Ryan Greene

  • Like
Author
  • Former Saint Mary's forward Rob Jones won't try his hand as an NFL tight end. Not yet, at least.. (AP)Tony Gonzalez. Antonio Gates. Jimmy Graham.

    All three were college basketball standouts who went on to change their athletic courses after graduating, earning livings on the gridiron.

    Rob Jones has no interest in joining that list at the moment.

    The former Saint Mary's forward, who averaged 15 points and 10.8 rebounds this past season in his second and final go-around with the Gaels, has turned down an invitation to try out at the Minnesota Vikings' upcoming rookie minicamp.

    Over four collegiate seasons, first at San Diego, then at Saint Mary's, Jones made a name for himself as a versatile force in the frontcourt,  putting up big numbers despite being smaller than several of the trees he regularly banged against.

    But even though a 6-foot-6, 240-pound frame might put him at a disadvantage as a power forward, it would give him a distinct edge as a tight end.

    Still, Jones appears more interested in playing hoops professionally. He's likely not NBA-bound, but for a player with his résumé, he could make a nice living overseas for the next several years.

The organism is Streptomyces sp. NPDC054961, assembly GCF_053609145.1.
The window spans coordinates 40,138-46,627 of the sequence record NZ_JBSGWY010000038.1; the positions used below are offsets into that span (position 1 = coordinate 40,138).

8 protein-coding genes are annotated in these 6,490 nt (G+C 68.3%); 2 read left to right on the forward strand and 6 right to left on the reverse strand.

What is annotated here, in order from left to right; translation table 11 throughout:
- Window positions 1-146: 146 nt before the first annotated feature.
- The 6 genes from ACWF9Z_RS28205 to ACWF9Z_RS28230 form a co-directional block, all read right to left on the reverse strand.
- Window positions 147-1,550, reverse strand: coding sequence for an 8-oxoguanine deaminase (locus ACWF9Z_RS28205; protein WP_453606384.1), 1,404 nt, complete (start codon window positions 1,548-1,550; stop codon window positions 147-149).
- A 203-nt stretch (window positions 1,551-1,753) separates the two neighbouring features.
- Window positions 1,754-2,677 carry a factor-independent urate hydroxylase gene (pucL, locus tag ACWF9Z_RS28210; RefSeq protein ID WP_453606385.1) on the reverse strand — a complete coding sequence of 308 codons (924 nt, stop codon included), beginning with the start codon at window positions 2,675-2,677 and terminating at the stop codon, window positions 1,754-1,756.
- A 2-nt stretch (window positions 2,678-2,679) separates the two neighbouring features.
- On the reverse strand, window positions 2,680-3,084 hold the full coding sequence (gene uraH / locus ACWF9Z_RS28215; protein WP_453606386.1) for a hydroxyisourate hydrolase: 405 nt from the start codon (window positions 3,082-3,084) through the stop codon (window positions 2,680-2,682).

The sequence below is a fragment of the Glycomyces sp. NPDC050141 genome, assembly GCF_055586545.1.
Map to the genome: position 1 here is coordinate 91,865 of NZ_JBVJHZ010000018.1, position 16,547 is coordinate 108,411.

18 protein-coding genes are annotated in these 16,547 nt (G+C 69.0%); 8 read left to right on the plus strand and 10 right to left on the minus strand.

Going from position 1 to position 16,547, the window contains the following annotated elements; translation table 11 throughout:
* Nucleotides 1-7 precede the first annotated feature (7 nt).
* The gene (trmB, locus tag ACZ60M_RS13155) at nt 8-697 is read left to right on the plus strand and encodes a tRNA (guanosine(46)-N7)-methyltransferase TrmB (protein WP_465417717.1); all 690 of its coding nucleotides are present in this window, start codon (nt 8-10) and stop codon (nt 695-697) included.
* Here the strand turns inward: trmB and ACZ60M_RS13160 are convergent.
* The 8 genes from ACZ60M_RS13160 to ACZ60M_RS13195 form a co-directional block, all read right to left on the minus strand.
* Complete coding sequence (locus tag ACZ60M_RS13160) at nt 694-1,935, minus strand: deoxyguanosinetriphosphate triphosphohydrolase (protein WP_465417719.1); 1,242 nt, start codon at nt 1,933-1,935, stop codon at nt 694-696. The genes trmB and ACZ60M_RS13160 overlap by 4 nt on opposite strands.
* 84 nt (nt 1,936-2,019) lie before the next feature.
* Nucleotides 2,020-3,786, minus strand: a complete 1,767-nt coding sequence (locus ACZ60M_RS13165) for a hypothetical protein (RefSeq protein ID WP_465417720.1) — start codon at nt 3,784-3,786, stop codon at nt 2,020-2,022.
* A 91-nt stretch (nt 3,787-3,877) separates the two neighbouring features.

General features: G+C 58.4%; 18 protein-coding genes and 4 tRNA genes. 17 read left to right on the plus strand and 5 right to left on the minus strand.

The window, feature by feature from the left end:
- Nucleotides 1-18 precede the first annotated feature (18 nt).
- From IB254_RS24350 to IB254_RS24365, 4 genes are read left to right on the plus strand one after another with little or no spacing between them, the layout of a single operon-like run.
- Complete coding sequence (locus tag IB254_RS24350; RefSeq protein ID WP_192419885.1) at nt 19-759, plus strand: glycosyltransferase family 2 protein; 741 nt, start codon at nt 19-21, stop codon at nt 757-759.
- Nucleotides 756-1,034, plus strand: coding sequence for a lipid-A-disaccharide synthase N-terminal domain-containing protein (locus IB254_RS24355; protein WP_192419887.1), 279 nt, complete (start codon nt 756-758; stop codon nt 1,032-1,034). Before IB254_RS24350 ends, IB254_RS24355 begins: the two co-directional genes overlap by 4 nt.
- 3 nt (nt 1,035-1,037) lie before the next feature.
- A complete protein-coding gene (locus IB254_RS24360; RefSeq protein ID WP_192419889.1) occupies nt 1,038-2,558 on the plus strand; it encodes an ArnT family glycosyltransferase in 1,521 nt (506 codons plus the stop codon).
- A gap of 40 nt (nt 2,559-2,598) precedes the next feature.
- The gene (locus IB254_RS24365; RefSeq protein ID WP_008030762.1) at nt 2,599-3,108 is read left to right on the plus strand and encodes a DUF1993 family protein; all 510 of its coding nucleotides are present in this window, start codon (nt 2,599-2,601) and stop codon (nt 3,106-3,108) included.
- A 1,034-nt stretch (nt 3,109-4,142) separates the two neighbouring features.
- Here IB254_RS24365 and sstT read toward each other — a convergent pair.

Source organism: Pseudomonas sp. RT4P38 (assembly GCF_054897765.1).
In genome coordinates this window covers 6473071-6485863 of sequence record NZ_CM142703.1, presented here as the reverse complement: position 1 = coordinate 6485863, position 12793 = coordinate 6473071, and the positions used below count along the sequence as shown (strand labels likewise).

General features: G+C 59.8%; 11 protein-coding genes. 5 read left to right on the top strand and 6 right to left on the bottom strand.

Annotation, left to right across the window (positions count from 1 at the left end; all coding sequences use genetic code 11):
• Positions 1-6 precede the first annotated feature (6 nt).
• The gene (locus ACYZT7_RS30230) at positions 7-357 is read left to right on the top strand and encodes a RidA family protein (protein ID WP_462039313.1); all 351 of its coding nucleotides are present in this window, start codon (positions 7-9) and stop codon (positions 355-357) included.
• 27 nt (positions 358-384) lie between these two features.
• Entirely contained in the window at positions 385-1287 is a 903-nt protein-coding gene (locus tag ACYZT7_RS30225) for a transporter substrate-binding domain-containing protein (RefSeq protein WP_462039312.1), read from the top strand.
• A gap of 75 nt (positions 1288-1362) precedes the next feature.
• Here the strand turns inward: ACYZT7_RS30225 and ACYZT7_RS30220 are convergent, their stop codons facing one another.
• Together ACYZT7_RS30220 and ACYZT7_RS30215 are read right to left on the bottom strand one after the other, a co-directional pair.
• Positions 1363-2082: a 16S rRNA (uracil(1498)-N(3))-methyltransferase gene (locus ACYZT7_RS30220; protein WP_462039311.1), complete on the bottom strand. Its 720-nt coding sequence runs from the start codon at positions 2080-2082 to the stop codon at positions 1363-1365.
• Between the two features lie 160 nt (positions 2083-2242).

"I wanted to see where I can go with basketball first," Jones told CSNBayArea.com. "Two or three years from now, if I'm not where I want to be with basketball, I can still have that option.

    "Football is intriguing, but it's really a decision I made five years ago."

    Five years ago was the last time when Jones, 23, put on the pads.

    As a senior at Archbishop Riordan High in San Francisco, he caught 33 passes for 499 yards and seven touchdowns. When he headed to USD to play hoops, he met the school's former football coach — and now San Francisco 49ers head coach — Jim Harbaugh. He even considered trying playing both before transferring, but both he and Harbaugh left before that ever came to fruition.

    Jones is currently training in Houston in preparation for June's NBA draft, and he could be correct in that the same option could be on the table for him in a couple of years should hoops not work out.